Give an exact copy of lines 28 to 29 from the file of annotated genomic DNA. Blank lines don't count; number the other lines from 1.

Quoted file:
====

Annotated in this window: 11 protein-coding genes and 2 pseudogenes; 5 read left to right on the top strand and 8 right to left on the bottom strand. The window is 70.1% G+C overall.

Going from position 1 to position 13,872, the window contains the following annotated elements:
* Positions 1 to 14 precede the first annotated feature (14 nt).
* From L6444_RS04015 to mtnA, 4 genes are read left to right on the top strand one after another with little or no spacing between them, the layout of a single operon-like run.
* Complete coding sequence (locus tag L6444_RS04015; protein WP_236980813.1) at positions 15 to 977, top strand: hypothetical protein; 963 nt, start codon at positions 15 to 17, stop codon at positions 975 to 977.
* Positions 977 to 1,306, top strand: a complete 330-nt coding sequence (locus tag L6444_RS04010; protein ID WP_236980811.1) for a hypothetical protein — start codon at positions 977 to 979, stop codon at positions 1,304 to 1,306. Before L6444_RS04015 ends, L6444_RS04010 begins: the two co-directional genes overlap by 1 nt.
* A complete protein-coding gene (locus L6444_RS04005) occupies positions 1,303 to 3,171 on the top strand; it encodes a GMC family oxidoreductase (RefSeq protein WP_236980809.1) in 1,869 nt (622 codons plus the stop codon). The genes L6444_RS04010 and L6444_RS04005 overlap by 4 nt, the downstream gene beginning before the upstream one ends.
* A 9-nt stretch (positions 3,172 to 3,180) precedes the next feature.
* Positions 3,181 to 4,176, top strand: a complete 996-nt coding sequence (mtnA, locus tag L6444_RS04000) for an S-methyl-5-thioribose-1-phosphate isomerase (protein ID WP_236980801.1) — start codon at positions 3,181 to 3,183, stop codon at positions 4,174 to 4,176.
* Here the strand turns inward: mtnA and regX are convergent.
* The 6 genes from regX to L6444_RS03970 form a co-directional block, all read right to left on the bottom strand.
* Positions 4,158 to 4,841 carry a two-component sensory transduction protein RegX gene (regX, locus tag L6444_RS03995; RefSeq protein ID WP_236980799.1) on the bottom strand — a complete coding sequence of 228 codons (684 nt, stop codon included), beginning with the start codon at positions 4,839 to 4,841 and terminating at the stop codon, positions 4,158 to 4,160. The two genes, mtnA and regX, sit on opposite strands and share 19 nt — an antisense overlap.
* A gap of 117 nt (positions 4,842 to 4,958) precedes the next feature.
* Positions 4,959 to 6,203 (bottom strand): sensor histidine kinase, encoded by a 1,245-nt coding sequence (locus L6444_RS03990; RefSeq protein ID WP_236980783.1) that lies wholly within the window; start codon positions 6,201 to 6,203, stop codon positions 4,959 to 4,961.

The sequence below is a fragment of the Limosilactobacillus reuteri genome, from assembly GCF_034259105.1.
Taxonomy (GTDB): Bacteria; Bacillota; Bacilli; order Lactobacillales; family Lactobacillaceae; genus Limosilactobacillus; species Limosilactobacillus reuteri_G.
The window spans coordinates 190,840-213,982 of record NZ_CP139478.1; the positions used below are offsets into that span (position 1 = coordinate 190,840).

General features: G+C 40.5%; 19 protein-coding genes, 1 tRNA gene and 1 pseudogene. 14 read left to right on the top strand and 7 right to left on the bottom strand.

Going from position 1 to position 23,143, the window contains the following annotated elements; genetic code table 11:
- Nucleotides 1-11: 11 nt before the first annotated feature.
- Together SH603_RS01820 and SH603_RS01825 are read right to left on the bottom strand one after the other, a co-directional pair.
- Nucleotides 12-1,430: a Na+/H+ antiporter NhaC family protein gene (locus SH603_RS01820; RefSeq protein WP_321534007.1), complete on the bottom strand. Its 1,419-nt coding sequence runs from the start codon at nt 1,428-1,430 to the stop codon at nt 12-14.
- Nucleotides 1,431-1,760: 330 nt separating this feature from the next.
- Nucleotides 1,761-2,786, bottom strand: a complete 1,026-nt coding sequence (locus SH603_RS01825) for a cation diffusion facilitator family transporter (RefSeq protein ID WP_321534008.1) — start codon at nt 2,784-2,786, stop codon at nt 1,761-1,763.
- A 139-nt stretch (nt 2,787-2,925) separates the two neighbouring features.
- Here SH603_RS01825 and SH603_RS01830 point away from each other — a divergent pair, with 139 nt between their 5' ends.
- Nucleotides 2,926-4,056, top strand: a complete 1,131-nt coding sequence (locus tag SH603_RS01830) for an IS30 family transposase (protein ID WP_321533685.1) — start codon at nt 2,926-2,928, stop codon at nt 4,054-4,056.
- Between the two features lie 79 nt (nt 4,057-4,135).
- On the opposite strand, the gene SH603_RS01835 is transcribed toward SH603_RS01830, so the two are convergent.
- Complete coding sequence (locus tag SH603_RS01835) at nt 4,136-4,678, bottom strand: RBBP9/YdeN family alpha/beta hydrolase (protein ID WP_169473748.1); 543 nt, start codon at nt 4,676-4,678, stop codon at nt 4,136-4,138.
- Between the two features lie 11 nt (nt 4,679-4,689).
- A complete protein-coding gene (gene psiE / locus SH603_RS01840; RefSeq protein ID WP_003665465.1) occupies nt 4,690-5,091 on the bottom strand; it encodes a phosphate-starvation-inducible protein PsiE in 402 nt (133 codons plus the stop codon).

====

- Between the two features lie 79 nt (nt 4,057-4,135).
- On the opposite strand, the gene SH603_RS01835 is transcribed toward SH603_RS01830, so the two are convergent.